This clip indicates that it is just a wall. And admittedly, what you want to look at may not be right in front of you. But why would you ever just have a wall showing?
This part of First Contact always seemed jarring to me. I'm not going to provide a list of examples but, empirically, every time I've seen the viewscreen on the bridge of any Hero Ship in a Star Trek series, it's shown a generic starfield. To me this implies a default view of looking forwards, with the command "on-screen" suggesting a re-focusing, or re-orienting, towards a specific goal. This may involve panning and/or zooming.
I have no evidence for this. However I also cannot think of any other situation in which the viewscreen simply showed a blank wall, and I agree that this would be a somewhat ludicrous default view, if only psychologically. I mean, c'mon: being in the middle of deep space is bad enough, right?
Even more vaguely speaking, I can imagine a writer's meeting involving a discussion of that First Contact scene, with someone saying "c'mon, we have a movie budget now; let's show the screen activating!" then someone else wondering out loud how to visualise that. If you just transitioned from a starfield to a battle then the audience is going to wonder what the frak view it was previously; if you have the battle up already then "on-screen" doesn't make any sense. So I do see this line and the accompanying visual effect as, essentially, a pandering to movie-goers. And a somewhat flat one at that.
Also, consider that not just Riker and Picard but also Data and Hawk were already practically gazing at the viewscreen before it was activated, as if it were already showing something a little more interesting than a solid grey wall. Frankly even this is enough for me to write this entire incident off as nothing more than a production frak-up.
Based on watching a random selection of TNG episodes (Deja Q, A Matter of Perspective, Tin Man, Best of Both Worlds Pt I), the answer is that the viewscreen generally shows an un-zoomed view out of the main window, a flat starfield if they're sublight and a moving starfield if they're at warp.
I'm writing this because although there's an accepted answer, it's not entirely correct.
The default view is actually based on the type of ship we're talking about - the ship's class. In the case of TOS, TNG, and VOY, the default view is a starfield, representing the forward view from the ship. It's supposed to function as a window would (and for all extents and purposes, may actually BE a window, although this isn't proven in the TV series from what I remember.) This applies to the Enterprise C and D.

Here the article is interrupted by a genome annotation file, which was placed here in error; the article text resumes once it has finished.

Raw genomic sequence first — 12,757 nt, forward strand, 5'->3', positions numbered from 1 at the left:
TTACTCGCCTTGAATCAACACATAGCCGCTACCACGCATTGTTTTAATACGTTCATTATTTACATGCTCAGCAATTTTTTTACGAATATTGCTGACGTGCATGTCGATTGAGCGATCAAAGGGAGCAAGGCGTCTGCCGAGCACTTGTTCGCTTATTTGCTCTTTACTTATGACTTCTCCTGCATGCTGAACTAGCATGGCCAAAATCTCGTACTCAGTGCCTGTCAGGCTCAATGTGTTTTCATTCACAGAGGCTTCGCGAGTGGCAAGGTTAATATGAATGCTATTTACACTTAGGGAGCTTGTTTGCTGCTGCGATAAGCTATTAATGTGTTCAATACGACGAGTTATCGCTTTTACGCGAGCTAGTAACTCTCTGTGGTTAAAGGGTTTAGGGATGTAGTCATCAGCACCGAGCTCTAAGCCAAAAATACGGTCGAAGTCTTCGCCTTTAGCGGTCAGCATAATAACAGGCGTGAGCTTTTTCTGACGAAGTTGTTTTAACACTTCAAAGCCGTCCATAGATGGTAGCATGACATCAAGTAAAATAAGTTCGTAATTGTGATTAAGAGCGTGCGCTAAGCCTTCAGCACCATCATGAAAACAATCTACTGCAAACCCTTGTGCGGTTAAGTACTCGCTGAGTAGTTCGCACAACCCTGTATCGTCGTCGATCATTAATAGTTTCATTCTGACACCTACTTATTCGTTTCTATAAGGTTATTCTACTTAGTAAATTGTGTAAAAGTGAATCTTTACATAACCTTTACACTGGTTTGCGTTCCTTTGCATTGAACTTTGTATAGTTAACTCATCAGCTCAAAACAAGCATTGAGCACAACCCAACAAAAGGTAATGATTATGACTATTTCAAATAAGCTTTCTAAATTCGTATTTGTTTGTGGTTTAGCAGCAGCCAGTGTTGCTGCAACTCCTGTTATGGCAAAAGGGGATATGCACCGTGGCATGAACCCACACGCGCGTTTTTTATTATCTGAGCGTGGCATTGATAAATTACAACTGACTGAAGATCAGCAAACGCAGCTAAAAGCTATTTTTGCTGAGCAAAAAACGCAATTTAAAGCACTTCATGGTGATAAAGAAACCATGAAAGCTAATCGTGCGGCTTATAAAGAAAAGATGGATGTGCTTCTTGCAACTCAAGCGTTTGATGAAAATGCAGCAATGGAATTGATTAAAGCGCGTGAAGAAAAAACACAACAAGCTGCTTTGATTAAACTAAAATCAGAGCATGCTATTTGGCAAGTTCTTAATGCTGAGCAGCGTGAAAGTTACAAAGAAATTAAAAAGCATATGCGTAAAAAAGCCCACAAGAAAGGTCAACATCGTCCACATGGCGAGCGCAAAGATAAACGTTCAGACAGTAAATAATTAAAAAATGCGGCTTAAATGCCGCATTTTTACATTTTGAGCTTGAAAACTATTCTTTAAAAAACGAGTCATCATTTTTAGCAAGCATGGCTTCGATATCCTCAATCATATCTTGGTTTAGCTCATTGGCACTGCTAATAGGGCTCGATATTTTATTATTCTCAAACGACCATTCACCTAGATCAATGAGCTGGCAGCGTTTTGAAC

The Enterprise E is actually a special case. In the E's debut movie, First Contact, it was decided that instead of a screen - the window-type thing we're used to seeing - the main viewer would actually be a holographic projection. As such, the main viewer wasn't always in use and would actually show the bulkhead behind it. That's why, in the referenced clip, we see the bulkhead before the image materializes - it's because the main viewer is provided by the holographic projection.
In the later films they scrapped this idea, claiming that the bridge didn't feel the same without the giant viewscreen as it was a distinguishing feature. Thus, we never say the holo-viewscreen again (and in fact, in Nemesis I believe, the screen is actually shattered - showing that it is, indeed, a window.) Edit: I'm wrong on this one. Troi crashes the Enterprise (again) and the front half of the saucer is destroyed, along with the front wall of the bridge, so this doesn't prove that the main viewer is actually a window.
In the Abrams universe, the Enterprise main viewer actually is just a window; it's very thick glass, and from the bridge, we can actually see the saucer hull (which is different than all of the previous portrayals of the main viewer). Images are superimposed onto the glass.
So to answer the original question: "Why would you ever have a wall showing?" This was a deliberate decision for the Enterprise E in First Contact; it had a holoscreen that was deactivated when not used. No other ships had this feature, and the Enterprise regained its traditional viewscreen in later films.
Edit: There's a link to Memory Alpha (which is better than my limited memory) here, which explains the main viewer types better than I did. http://en.memory-alpha.wikia.com/wiki/Viewscreen